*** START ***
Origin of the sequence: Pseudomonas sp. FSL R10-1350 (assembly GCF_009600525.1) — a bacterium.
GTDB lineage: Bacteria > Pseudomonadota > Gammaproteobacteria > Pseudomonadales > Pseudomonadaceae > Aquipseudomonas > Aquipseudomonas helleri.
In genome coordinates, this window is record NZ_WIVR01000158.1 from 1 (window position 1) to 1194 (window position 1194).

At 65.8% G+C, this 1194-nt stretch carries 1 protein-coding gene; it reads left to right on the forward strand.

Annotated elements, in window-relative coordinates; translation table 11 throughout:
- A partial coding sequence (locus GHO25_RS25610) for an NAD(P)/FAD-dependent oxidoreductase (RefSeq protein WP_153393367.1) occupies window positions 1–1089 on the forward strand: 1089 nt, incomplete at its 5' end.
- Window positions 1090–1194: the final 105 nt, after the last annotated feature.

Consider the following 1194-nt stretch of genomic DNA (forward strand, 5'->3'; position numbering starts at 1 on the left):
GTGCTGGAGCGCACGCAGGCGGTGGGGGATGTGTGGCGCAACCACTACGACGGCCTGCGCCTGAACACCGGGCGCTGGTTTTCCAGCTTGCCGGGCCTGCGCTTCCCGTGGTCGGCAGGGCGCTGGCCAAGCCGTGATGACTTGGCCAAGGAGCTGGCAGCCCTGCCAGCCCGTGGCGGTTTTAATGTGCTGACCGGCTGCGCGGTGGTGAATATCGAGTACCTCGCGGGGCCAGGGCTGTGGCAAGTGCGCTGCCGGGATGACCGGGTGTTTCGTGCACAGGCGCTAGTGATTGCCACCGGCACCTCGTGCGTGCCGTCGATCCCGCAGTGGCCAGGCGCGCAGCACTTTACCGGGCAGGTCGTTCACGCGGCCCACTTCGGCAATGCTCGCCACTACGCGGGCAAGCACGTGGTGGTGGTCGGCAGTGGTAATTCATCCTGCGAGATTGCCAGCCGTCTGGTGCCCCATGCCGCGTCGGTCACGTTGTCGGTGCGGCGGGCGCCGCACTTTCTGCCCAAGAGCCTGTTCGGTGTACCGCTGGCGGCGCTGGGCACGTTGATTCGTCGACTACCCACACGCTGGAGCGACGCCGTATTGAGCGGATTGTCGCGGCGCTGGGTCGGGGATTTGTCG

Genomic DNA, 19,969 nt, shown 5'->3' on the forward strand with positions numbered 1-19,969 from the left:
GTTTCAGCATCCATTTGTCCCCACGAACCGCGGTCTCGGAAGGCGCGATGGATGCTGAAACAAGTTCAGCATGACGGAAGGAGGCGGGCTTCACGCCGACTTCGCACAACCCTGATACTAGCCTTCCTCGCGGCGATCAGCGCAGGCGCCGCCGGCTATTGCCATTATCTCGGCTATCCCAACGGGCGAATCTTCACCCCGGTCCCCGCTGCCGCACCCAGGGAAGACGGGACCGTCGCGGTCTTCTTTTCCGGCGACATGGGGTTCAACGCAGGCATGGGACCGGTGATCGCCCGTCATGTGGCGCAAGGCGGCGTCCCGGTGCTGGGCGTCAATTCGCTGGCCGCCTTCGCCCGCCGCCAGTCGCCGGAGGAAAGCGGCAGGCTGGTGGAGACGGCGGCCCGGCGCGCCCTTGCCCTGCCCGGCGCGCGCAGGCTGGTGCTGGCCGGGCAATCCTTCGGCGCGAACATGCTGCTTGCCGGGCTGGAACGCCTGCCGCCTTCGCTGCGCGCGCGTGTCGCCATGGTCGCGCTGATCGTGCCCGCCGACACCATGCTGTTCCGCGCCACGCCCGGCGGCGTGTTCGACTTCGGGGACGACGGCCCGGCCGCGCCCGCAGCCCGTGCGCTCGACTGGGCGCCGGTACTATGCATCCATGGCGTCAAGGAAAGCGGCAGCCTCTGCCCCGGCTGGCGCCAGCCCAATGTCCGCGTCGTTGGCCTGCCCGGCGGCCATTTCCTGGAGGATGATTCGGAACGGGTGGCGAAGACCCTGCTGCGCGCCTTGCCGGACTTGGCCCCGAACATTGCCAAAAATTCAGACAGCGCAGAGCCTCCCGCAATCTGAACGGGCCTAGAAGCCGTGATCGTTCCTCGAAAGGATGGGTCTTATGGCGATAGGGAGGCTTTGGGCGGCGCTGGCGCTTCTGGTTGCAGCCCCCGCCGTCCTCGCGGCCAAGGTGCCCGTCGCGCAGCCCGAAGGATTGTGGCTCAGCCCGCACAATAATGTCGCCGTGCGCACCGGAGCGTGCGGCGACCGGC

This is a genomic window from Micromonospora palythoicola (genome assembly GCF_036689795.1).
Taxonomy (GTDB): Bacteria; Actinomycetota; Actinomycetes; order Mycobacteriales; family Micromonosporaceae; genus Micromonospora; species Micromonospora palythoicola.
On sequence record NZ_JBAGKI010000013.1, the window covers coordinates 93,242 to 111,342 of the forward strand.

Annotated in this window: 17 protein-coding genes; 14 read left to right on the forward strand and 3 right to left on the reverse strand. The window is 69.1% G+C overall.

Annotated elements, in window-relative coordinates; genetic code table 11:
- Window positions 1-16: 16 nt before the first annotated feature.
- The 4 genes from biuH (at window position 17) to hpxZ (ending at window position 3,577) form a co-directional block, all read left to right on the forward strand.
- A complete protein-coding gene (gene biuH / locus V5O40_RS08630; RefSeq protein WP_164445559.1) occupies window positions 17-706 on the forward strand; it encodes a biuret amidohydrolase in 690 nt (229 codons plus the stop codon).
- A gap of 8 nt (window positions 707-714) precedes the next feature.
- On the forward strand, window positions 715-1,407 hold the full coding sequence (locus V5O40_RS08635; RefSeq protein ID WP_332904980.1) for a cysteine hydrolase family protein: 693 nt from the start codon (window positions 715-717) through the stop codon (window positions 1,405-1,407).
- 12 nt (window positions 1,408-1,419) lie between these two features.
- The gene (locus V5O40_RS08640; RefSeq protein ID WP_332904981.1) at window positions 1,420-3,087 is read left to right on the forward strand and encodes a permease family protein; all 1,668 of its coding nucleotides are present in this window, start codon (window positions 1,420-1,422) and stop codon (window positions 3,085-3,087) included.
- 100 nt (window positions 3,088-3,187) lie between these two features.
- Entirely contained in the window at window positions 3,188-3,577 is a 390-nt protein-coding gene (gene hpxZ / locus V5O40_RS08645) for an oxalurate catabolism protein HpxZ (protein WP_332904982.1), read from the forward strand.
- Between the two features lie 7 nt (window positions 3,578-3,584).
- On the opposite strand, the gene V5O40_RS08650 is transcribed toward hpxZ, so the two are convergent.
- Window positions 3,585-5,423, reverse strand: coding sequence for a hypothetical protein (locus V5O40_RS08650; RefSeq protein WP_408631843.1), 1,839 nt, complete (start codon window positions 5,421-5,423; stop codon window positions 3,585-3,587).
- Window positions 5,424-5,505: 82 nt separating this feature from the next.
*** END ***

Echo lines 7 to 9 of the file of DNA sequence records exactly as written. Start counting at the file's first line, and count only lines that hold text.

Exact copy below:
- Window positions 1090–1194: the final 105 nt, after the last annotated feature.

Consider the following 1194-nt stretch of genomic DNA (forward strand, 5'->3'; position numbering starts at 1 on the left):
GTGCTGGAGCGCACGCAGGCGGTGGGGGATGTGTGGCGCAACCACTACGACGGCCTGCGCCTGAACACCGGGCGCTGGTTTTCCAGCTTGCCGGGCCTGCGCTTCCCGTGGTCGGCAGGGCGCTGGCCAAGCCGTGATGACTTGGCCAAGGAGCTGGCAGCCCTGCCAGCCCGTGGCGGTTTTAATGTGCTGACCGGCTGCGCGGTGGTGAATATCGAGTACCTCGCGGGGCCAGGGCTGTGGCAAGTGCGCTGCCGGGATGACCGGGTGTTTCGTGCACAGGCGCTAGTGATTGCCACCGGCACCTCGTGCGTGCCGTCGATCCCGCAGTGGCCAGGCGCGCAGCACTTTACCGGGCAGGTCGTTCACGCGGCCCACTTCGGCAATGCTCGCCACTACGCGGGCAAGCACGTGGTGGTGGTCGGCAGTGGTAATTCATCCTGCGAGATTGCCAGCCGTCTGGTGCCCCATGCCGCGTCGGTCACGTTGTCGGTGCGGCGGGCGCCGCACTTTCTGCCCAAGAGCCTGTTCGGTGTACCGCTGGCGGCGCTGGGCACGTTGATTCGTCGACTACCCACACGCTGGAGCGACGCCGTATTGAGCGGATTGTCGCGGCGCTGGGTCGGGGATTTGTCG